Thermal Windows | Thermal Replacement Windows
Replacing the windows in your home with thermal replacement windows is a good investment in your home. Thermal windows are usually about two to as much as five times more energy efficient than the single pane windows that are in many homes. All of that increased energy efficiency can add up to big savings in your utility bills and can keep you and your family feeling comfortable all year round, no matter what the weather is outside.
Take advantage of the 2009 stimulus program and receive a tax credit of up to $1500 on your replacement window project!
Thermal Windows | Thermal Replacement Windows
Most thermal replacement windows have either double or triple panes of glass. The multiple panes of glass are what make them so efficient, and depending on the materials used and some of the ratings of those materials, the windows can allow less air and heat transfer between the interior of your home and the exterior. By doing this, thermal replacement windows can lower your heating bills in the winter and your cooling bills in the summer, and in many cases this savings is quite a lot. In fact, the higher your utility bills were and the older and draftier your windows were, the more savings you can usually expect to see on your fuel bills. On average, most homeowners save about 20 to 30 percent off of what they were previously paying before their new windows were installed.
There are a few choices you have to make when choosing thermal replacement windows and some of them may be a little confusing without some knowledge of what they mean. Options such as U factor, solar heat gain coefficient, condensation resistance, air leakage and visible transmittance may sound a bit foreign to you but they all relate to the efficiency level of thermal windows and by understanding what some of these terms mean, you will have an easier time choosing the thermal windows that are just right for you. Below is a description of these terms.
U Factor – The U factor is the single most important rating for homeowners to consider when purchasing thermal replacement windows, especially for those living in colder climates. U factor ratings measure the amount of heat loss that occurs through the window. This is such an important rating factor because heat loss is the main reason people seek to replace their old drafty windows in the first place. The U factor rating system was developed by the NFRC (National Fenestration Ratings Council) and most windows have U factor ratings between 0.2 and 1.3, with the numbers on the lower end of the scale being the best. For example, windows that have a U factor of 1.3 are usually old metal casement windows, while some of the most efficient thermal windows that have triple panes of low-e glass have U factors of 0.25. Most decent single pane windows have U factors in the 1.0 range, and if you add a storm window that rating falls to around 0.6. Double pane windows with low-e glass are even better than that, falling in the 0.4 range, but cannot compete with the extremely efficient triple pane windows.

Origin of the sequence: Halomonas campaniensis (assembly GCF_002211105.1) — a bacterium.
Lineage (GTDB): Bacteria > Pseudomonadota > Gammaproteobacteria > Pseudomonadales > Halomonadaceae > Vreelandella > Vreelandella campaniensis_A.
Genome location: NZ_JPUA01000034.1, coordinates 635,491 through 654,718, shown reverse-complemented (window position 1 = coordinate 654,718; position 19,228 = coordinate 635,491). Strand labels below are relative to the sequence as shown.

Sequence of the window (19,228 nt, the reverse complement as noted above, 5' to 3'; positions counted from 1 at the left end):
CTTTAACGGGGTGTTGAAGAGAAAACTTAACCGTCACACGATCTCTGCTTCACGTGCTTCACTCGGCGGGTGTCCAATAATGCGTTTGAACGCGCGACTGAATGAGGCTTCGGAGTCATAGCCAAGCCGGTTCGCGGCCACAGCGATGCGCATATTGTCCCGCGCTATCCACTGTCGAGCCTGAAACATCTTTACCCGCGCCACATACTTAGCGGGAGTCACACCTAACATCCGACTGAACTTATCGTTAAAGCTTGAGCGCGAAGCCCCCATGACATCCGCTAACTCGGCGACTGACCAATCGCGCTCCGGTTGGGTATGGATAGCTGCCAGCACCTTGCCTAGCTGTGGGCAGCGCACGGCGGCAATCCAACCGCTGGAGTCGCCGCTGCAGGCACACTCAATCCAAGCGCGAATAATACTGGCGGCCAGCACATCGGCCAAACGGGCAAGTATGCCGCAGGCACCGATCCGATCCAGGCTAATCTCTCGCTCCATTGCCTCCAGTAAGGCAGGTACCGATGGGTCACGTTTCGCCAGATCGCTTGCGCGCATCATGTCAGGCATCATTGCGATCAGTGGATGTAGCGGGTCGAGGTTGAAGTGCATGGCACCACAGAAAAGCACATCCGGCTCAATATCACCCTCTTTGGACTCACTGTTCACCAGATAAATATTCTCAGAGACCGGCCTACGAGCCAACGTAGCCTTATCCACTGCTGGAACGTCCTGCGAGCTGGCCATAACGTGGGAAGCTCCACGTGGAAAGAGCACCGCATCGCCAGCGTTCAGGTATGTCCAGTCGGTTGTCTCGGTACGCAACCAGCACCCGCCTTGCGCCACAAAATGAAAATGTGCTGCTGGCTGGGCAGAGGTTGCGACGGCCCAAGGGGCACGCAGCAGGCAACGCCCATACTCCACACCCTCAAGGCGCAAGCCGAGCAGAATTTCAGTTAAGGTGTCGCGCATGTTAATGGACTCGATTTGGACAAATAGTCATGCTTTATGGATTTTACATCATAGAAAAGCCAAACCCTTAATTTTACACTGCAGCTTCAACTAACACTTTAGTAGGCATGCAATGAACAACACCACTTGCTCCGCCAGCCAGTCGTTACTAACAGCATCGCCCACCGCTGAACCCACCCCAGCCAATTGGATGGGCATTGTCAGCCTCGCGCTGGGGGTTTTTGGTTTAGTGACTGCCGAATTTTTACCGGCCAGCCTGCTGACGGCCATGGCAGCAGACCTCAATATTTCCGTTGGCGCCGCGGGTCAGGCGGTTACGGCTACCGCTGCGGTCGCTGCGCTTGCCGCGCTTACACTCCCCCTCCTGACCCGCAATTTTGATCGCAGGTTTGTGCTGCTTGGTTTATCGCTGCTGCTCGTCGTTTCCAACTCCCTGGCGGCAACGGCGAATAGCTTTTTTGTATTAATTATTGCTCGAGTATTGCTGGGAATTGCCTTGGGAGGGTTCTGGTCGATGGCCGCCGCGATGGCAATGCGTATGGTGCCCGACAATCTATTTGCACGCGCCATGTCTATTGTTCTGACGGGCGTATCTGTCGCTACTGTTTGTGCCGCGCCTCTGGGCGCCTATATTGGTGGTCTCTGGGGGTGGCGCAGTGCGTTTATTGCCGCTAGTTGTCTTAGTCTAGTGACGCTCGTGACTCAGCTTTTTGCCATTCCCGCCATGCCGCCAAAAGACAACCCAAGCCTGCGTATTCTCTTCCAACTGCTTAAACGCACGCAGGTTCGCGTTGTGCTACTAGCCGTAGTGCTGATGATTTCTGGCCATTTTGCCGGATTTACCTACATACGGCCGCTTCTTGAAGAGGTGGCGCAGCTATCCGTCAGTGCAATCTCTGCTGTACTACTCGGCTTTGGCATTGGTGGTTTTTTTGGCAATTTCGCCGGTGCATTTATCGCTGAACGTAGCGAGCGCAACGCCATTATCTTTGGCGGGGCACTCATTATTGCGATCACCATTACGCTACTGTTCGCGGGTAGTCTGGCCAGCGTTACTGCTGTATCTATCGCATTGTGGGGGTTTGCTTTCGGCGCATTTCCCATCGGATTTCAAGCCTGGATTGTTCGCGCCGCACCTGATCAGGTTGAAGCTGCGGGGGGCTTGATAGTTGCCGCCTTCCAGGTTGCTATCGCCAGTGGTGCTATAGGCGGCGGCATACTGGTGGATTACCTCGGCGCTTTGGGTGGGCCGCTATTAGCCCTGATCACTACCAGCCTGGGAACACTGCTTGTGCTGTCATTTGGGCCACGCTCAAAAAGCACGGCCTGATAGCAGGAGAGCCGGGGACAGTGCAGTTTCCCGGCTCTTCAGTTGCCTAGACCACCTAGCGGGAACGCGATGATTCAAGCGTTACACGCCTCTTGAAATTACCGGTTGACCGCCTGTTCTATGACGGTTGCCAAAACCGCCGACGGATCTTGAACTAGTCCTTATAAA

Solar Heat Gain Coefficient – This is pretty much the opposite of the U factor. While the U factor measures how much heat loss occurs through the window, the solar heat gain coefficient measures the amount of heat gain that occurs throughout the warmer months. For those homeowners that live in warmer climates, this number is equally as important (or more) to the efficiency of their windows as the U factor. Ratings of solar heat gain coefficient range from between 0 and 1 with lower numbers being more efficient.
Condensation Resistance – This rating measures how well a window can resist the formation of condensation. For those homeowners that live in very humid climates, this is an important rating to consider, although condensation issues are becoming a bigger issue for many homeowners that have well insulated or poorly ventilated homes in an effort to be more energy efficient. These rating numbers are better, the higher they are.
Air Leakage – This is another important rating that determines how energy efficient your new windows will be because it measures how much outside air will be able to flow into your home through the windows. Ratings are usually between 0.1 and 0.3 and fixed and awning style windows usually top the list of the window styles with the least air leakage.
Visible Transmittance – This rating has less to do with efficiency than the previous ratings and more to do with personal preference. Visible transmittance (or VT) measures how much light can pass through the window. The higher the rating, the more light that will pass through the window and brighten up your home.
In addition to these ratings, there are a few other choices to consider when purchasing thermal replacement windows. There are a wide variety of new technologies that are on the market and allow for the production of many different types of windows with different features. Some windows have low-e glass that adds to the efficiency. Others have argon gas between the panes. Some windows require virtually no upkeep because of the materials used to construct the frames (such as vinyl). All of these window choices, in addition to the efficiency ratings described above, should be considered before deciding which type of thermal replacement window is right for your home.